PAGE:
In the workers compensation system in Canada, adjudication by WCB, DRDRB and the Appeals Commission is therefore not based on the correct legal standard as the burden of proof has been placed on the worker as evidenced by numerous decisions of the Appeals Commission. As noted by the SCC adjudication in workers compensation systems is based on a lesser standard than civil standards, which ranges from a trivial contributory factor to a balance of probabilities. If a claim remains in the neutral state, the benefit of doubt is supposed to go to the worker. Many claims submitted to WCB have unknown etiologies which should result in a neutral state but the claim is denied despite no evidence to the contrary. If in fact it cannot be determined whether an injury or disease arose out of and occurred in the course of employment, WCB must provide an alternate cause as the negative cannot be assumed from the absence of positive evidence.
On Judicial Review where I was allowed to represent a worker, Justice Bruce Millar had to explain to the Appeals Commission Legal Counsel and WCB Legal Counsel that in an inquiry based system the burden of proof is on the Board and not on a worker. This decision is not on Canlli but I have the transcript of the action and Justice Millar’s explanation. This question was also asked to the Office of the Ombudsman and the Ombudsman also verified that in an inquiry system the burden of proof is on the Board.
Section 17(1) of the WCA provides exclusive jurisdiction to the Board to examine, inquire into, hear and determine all matters and questions arising under this Act. Read correctly, only the Board has jurisdiction to gather evidence and it would be contrary to the Act for a worker to gather any evidence which thus would prohibit a worker or an employer from having any burden of proof. Section 17(4.1) also provides direction to adjudicators that when a claim remains in a neutral state, the benefit of doubt goes to the worker. Section 20 of the WCA also gives WCB all the powers, privileges and immunities of a commissioner appointed under the Public Inquiries Act. Questionably then with absolute and exclusive jurisdiction to gather evidence, how then could the burden of proof be put on a worker or an employer.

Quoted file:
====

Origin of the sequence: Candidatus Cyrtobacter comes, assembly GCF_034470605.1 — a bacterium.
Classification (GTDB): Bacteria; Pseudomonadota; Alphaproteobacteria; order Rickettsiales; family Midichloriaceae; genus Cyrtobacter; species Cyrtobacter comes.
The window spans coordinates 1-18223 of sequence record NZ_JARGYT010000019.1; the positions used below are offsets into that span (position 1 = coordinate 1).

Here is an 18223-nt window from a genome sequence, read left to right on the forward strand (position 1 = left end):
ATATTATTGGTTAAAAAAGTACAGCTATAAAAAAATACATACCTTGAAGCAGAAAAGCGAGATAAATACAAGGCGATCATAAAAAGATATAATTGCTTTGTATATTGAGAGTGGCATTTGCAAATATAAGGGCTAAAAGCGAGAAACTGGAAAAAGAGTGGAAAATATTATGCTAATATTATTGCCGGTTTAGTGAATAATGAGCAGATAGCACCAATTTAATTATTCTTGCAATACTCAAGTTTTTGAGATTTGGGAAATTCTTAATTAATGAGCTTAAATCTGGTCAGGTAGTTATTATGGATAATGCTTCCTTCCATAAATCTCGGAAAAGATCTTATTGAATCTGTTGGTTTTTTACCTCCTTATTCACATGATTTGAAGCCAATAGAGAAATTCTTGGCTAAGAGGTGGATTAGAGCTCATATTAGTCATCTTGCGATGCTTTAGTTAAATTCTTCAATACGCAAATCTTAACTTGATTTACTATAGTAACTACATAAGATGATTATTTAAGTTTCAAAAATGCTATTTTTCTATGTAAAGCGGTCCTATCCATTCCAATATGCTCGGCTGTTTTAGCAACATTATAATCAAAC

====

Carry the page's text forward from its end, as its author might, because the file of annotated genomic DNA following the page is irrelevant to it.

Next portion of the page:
Adding to this is WCB Policy 02-01 Part I, it states in part, “When WCB is notified of an accident, it initiates inquiries to obtain all relevant evidence and adjudicates the eligibility of the claim based on the weight of that evidence” Interpretation 4 of the same policy then states “if the information received on the required reports is not sufficient to adjudicate the claim, WCB is responsible for gathering additional evidence relevant to the claim”This then is contradicted in WCB policy 01-03 Interpretation I where they state “A worker is not required to prove beyond any reasonable doubt in support of a claim for compensation” This would indicate that the worker is required to bear the burden of proof which in essence is typical of an adversarial system and not an inquiry system where the burden of proof is on the Board.
Going into this further, it is apparent that the “but for” test and “material contribution” test that is used in civil law is being applied in the lesser standard of proof in the workers compensation system. This can be found in WCB policy 02-01 Part II Application 7. Curiously, when reading this policy, WCB places the civil standard on themselves as having the burden of proof, yet when adjudicating a claim, they place the burden of proof on workers. Even in civil law, the burden of proof is shifted from the plaintiff to the defendant if the defendant is more knowledgeable then the plaintiff. Refer to the SCC decision cited as Snell v. Farrell. This case was also based on precedence cited by McGhee v National Coal Board. Clearly, WCB is the knowledgeable party, has exclusive jurisdiction to gather the facts and yet places the burden of proof on workers with no burden of proof on employers questioning what system are adjudicators using, an inquiry system and a lesser standard of proof, an adversarial civil standard where workers filing a claim are considered plaintiffs without any defendants as employers rarely bother to get involved resulting in WCB representing employers as the defendants. This being said, how then would workers have the burden of proof. This is an extremely important question that has to be answered as the Fair Practice Office has a responsibility to ensure the correct legal standard is being used when adjudicating claims.